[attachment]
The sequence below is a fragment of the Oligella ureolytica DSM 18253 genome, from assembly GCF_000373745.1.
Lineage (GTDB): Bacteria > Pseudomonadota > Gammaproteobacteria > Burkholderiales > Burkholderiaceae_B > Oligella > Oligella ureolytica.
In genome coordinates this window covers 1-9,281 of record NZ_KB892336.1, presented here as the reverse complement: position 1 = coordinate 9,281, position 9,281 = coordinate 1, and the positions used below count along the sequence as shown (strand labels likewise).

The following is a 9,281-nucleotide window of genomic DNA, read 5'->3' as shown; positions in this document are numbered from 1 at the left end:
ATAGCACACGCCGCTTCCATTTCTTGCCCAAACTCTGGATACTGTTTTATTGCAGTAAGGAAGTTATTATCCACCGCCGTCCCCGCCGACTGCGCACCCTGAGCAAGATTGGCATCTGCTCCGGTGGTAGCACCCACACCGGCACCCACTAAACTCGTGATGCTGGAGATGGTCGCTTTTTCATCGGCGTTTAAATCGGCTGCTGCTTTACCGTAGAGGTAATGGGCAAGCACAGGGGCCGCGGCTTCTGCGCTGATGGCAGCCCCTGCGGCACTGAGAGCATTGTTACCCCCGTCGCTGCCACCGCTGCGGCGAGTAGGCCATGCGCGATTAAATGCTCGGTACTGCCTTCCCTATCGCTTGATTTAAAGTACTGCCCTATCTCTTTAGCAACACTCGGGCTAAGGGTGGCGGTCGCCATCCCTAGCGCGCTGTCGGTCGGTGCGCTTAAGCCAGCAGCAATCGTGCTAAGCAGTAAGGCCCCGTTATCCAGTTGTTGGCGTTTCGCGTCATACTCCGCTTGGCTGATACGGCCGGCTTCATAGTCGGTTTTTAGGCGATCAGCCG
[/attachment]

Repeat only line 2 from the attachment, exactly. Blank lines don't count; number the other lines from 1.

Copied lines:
Lineage (GTDB): Bacteria > Pseudomonadota > Gammaproteobacteria > Burkholderiales > Burkholderiaceae_B > Oligella > Oligella ureolytica.